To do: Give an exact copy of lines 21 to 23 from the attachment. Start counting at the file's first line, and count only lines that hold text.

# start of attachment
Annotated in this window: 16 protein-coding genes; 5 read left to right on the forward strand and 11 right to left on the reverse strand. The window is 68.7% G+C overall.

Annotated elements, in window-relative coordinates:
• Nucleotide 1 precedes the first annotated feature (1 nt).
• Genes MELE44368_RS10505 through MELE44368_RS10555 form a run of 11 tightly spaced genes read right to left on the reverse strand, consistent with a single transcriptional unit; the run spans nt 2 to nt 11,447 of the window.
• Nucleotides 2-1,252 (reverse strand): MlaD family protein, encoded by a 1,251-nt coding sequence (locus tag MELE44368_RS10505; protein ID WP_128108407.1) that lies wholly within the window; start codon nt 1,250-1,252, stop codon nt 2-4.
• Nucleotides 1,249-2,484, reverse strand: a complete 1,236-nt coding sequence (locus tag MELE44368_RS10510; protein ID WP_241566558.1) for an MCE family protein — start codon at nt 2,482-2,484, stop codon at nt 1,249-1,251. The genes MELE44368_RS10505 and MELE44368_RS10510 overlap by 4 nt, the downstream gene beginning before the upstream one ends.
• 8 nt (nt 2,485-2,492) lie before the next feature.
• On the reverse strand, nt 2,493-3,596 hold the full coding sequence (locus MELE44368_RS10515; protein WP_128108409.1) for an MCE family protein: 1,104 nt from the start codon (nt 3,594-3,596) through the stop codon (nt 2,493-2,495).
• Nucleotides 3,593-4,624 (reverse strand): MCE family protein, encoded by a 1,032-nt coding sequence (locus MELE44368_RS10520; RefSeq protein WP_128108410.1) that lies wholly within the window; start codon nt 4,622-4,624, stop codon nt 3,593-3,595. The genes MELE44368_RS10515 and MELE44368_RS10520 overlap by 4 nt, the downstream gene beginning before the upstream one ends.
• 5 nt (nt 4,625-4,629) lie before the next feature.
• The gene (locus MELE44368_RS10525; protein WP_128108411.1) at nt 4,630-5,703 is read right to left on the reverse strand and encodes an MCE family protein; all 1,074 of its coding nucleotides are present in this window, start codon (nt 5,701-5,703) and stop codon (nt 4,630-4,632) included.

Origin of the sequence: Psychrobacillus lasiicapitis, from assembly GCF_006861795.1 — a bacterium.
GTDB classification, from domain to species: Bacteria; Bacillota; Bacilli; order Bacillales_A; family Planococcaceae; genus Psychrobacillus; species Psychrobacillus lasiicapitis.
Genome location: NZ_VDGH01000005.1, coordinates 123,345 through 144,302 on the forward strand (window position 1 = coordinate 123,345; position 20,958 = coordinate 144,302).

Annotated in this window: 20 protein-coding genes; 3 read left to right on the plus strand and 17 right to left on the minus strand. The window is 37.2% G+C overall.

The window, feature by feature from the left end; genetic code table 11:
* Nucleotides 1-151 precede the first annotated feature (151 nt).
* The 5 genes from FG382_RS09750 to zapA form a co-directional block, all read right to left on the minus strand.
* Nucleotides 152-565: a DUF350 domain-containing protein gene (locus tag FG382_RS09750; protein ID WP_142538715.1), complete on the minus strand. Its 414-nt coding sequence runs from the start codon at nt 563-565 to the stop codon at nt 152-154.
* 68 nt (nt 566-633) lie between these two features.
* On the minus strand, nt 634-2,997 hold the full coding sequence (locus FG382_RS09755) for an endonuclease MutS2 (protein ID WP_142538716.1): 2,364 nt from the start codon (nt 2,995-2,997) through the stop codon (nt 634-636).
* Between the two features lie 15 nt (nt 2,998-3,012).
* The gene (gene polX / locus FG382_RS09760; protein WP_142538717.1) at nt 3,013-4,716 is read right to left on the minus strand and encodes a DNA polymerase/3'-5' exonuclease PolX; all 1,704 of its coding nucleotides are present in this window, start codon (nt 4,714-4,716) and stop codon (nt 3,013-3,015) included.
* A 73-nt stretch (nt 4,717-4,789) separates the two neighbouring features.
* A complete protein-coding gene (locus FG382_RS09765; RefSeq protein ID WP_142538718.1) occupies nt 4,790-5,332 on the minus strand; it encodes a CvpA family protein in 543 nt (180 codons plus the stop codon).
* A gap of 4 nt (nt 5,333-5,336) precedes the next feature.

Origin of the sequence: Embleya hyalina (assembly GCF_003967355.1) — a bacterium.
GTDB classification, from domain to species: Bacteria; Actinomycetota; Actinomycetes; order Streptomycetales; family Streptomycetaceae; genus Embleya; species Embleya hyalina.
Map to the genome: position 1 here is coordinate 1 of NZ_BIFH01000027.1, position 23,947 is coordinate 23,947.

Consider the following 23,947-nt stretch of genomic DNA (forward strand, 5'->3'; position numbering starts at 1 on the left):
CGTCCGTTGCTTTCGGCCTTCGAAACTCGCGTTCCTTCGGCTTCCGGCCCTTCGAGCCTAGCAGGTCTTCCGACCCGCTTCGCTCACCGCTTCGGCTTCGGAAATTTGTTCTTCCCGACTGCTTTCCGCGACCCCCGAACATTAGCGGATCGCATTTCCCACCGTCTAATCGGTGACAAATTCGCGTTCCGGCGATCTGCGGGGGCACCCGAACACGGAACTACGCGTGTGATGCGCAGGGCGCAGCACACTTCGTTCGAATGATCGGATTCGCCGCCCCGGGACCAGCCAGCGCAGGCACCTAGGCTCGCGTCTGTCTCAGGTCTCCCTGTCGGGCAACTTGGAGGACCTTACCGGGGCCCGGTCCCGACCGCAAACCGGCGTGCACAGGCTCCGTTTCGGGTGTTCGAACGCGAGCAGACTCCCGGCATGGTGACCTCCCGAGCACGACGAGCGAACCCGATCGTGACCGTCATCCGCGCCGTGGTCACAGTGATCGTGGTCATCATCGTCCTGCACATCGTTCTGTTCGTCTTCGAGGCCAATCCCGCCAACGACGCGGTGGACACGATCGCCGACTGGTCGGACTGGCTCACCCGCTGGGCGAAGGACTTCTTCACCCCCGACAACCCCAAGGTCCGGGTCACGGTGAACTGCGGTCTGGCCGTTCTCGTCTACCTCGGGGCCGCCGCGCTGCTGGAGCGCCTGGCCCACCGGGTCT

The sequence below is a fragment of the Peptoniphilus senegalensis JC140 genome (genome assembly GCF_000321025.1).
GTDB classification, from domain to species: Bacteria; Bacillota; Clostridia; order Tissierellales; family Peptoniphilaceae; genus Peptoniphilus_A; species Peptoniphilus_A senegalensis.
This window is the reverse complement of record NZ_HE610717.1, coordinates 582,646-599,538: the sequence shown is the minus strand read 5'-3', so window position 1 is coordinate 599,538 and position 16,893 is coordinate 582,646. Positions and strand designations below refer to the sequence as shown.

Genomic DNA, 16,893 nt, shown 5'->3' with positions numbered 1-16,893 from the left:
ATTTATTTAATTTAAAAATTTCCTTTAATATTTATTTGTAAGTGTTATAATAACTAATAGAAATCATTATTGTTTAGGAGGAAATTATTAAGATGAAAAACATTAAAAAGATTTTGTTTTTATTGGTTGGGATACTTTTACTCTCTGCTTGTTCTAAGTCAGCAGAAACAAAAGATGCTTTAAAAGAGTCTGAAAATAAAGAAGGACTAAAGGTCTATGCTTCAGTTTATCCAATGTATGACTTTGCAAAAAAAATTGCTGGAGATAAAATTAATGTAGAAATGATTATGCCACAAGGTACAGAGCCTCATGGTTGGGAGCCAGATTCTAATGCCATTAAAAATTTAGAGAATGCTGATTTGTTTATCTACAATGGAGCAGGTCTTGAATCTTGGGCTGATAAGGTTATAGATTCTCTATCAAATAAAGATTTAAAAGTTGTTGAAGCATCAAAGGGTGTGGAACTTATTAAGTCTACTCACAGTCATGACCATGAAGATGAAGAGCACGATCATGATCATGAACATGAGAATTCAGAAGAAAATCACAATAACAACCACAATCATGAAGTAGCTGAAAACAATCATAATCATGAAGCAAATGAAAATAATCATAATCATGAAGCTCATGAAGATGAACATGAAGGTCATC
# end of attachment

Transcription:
* On the minus strand, nt 634-2,997 hold the full coding sequence (locus FG382_RS09755) for an endonuclease MutS2 (protein ID WP_142538716.1): 2,364 nt from the start codon (nt 2,995-2,997) through the stop codon (nt 634-636).
* Between the two features lie 15 nt (nt 2,998-3,012).
* The gene (gene polX / locus FG382_RS09760; protein WP_142538717.1) at nt 3,013-4,716 is read right to left on the minus strand and encodes a DNA polymerase/3'-5' exonuclease PolX; all 1,704 of its coding nucleotides are present in this window, start codon (nt 4,714-4,716) and stop codon (nt 3,013-3,015) included.